Democrats may play chess, but the 2016 Republican race is more like college football

Bush IA
Photo by Dave Davidson – Prezography.com

“The wise man is one who knows what he does not know,” Lao Tzu

It took me a while to figure that out for myself. In fact, after spending ten days in South Carolina before the 2012 presidential primary, I realized that I’m clueless when it comes to politics in that state. I also never pretend to understand the thinking of my Democrat friends.

Dan Pfeiffer, a former senior advisor to President Obama, penned an op-ed that CNN published on Tuesday. The article was titled, “If Jeb wants to win, he should play chess.” It could have also been titled, “Jeb should skip Iowa and focus on winning New Hampshire.”

The article essentially states that Bush should heed the advice that Clinton’s staff gave her in 2008 – abandon Iowa and focus on winning in New Hampshire. The notion that Bush should skip Iowa isn’t exactly new. Back in March, the Bush campaign itself went out of its way to make it clear that winning Iowa wasn’t a necessity in their quest for securing the Republican nomination.

Pfeiffer’s piece is a decent read, but it does contain some monumental errors. My favorite is this gem. “In 2012, Romney bet big on Iowa, spending a lot of money and time in the state, only to lose narrowly to Santorum. As a consequence, he was weaker in the later states, which extended the primary campaign far longer than he wanted, hurting his chances in the general election.”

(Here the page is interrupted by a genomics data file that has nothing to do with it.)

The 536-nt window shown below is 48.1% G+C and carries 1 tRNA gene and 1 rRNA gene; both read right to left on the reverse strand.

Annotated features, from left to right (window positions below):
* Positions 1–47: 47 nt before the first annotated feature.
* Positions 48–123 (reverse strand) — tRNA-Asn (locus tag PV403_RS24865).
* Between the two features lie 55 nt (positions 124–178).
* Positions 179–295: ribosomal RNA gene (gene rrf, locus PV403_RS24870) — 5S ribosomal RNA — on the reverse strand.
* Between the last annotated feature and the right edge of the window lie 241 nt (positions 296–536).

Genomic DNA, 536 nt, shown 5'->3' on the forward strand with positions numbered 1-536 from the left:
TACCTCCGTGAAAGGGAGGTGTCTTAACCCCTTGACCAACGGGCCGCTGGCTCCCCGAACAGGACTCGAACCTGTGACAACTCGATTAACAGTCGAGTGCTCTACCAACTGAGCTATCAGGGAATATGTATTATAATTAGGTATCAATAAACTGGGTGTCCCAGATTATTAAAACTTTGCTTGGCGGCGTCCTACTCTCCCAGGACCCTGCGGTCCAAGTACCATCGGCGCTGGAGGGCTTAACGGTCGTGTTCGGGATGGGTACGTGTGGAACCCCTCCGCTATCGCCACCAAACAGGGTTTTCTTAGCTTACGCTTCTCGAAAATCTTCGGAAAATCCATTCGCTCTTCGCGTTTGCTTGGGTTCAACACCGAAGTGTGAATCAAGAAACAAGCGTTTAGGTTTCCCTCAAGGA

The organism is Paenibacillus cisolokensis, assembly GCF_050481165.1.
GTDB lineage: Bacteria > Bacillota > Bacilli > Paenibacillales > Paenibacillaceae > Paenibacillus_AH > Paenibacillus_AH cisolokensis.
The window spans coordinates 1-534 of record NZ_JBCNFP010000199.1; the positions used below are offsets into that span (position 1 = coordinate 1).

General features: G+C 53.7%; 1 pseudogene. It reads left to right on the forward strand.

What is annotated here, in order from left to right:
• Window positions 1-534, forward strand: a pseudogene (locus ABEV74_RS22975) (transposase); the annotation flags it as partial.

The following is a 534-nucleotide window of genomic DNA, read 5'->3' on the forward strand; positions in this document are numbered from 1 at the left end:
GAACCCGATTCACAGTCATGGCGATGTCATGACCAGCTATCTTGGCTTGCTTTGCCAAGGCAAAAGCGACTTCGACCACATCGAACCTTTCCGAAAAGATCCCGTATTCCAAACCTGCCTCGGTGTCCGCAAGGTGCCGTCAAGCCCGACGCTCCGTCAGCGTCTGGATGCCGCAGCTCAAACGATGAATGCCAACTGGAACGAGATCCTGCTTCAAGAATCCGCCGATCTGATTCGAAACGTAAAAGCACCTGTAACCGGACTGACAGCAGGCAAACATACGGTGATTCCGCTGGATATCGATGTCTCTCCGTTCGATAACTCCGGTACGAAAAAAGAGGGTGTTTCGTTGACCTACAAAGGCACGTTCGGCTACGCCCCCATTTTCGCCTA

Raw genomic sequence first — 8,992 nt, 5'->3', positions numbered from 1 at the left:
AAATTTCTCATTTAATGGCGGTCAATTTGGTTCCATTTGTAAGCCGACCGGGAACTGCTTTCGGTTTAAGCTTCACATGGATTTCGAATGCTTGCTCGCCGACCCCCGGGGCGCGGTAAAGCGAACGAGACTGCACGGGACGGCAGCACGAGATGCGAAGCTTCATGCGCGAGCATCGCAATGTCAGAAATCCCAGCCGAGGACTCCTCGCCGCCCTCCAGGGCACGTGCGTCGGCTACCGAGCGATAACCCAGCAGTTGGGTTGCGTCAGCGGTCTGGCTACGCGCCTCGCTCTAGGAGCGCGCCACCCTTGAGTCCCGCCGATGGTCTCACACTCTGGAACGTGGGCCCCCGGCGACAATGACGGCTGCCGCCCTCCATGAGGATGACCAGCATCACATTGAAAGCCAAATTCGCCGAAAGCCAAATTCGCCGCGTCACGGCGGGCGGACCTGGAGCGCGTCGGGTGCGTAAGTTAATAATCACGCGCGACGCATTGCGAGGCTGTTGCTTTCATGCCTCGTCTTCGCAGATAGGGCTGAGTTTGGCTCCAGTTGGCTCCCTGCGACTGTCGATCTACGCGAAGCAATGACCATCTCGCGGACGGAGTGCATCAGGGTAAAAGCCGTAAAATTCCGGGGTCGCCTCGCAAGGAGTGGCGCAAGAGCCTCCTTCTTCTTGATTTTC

Romney bet big on Iowa in 2008, not 2012. In 2012, he avoided Iowa like it was a plague. Eventually, Romney would engage in Iowa, but it wasn’t until the winter when the polls indicated that he could win Iowa despite his lack of a presence there. Romney went for it and campaigned hard in Iowa for the final push before the caucuses. Romney’s 2012 strategy was brilliant. And let’s be honest, it worked. Heck, he left the state victorious. Even though Santorum was declared the winner weeks later, Romney got everything he needed out of Iowa in 2012.

So, would it be wise for Jeb Bush to skip Iowa? Of course not.

Let me explain.

Just because Bush might not win Iowa doesn’t mean he should just skip Iowa all together. Winning is important, but who you beat is actually more important. For example, if Ted Cruz or Mike Huckabee finishes first in Iowa, it wouldn’t send the Bush campaign into chaos if they finished in second place. In fact, it would be an easy result for their campaign to spin. Instead of focusing on who he finished behind, the media would be smart to point out that he beat candidates like Scott Walker, Marco Rubio, and so on.

Political pundits, media outlets, as well as activists always seem to look at things from 30,000 feet instead of up close. They see a field of candidates that totals 17 people. They see the possibility that Bush, someone from a modern political dynasty, could lose to Scott Walker, or worst yet Mike Huckabee or Ted Cruz.

I’ll let you in on a little secret. Jeb Bush isn’t running against Mike Huckabee, Ted Cruz, or even Donald Trump. It’s kind of like football and the different conferences. Candidates like Jeb Bush, Scott Walker, and Marco Rubio play in the SEC. This has typically been the top conference in college football. This is where you expect the national champion to come out of every year. If Bush, Walker, and Rubio were SEC schools, Bush would be Alabama, Walker would be Missouri, and Rubio would be LSU. There are more than three schools in the SEC conference, but not all of them are heavy weights year in and year out. This is the same conference where Chris Christie, John Kasich, Rick Perry, Lindsey Graham, and George Pataki play.